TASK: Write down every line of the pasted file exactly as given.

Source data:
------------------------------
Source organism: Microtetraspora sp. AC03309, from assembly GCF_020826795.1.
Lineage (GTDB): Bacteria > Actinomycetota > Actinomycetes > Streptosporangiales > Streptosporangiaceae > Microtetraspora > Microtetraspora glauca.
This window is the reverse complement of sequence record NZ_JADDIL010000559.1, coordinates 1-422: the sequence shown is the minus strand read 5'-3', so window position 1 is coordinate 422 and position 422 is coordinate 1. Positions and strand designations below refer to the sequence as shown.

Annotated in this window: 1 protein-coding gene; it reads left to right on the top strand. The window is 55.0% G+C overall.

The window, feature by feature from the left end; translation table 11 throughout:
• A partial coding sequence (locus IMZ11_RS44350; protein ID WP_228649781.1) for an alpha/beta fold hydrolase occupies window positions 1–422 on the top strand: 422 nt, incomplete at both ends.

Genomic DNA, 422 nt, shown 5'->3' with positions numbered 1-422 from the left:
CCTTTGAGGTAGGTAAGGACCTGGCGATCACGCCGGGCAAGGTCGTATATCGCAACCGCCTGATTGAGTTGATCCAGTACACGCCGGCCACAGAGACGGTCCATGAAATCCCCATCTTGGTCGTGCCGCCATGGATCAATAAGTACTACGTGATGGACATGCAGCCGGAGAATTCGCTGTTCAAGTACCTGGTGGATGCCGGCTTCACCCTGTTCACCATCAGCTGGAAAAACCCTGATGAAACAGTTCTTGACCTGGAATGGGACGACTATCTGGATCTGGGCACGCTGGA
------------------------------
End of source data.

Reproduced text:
Source organism: Microtetraspora sp. AC03309, from assembly GCF_020826795.1.
Lineage (GTDB): Bacteria > Actinomycetota > Actinomycetes > Streptosporangiales > Streptosporangiaceae > Microtetraspora > Microtetraspora glauca.
This window is the reverse complement of sequence record NZ_JADDIL010000559.1, coordinates 1-422: the sequence shown is the minus strand read 5'-3', so window position 1 is coordinate 422 and position 422 is coordinate 1. Positions and strand designations below refer to the sequence as shown.

Annotated in this window: 1 protein-coding gene; it reads left to right on the top strand. The window is 55.0% G+C overall.

The window, feature by feature from the left end; translation table 11 throughout:
• A partial coding sequence (locus IMZ11_RS44350; protein ID WP_228649781.1) for an alpha/beta fold hydrolase occupies window positions 1–422 on the top strand: 422 nt, incomplete at both ends.

Genomic DNA, 422 nt, shown 5'->3' with positions numbered 1-422 from the left:
CCTTTGAGGTAGGTAAGGACCTGGCGATCACGCCGGGCAAGGTCGTATATCGCAACCGCCTGATTGAGTTGATCCAGTACACGCCGGCCACAGAGACGGTCCATGAAATCCCCATCTTGGTCGTGCCGCCATGGATCAATAAGTACTACGTGATGGACATGCAGCCGGAGAATTCGCTGTTCAAGTACCTGGTGGATGCCGGCTTCACCCTGTTCACCATCAGCTGGAAAAACCCTGATGAAACAGTTCTTGACCTGGAATGGGACGACTATCTGGATCTGGGCACGCTGGA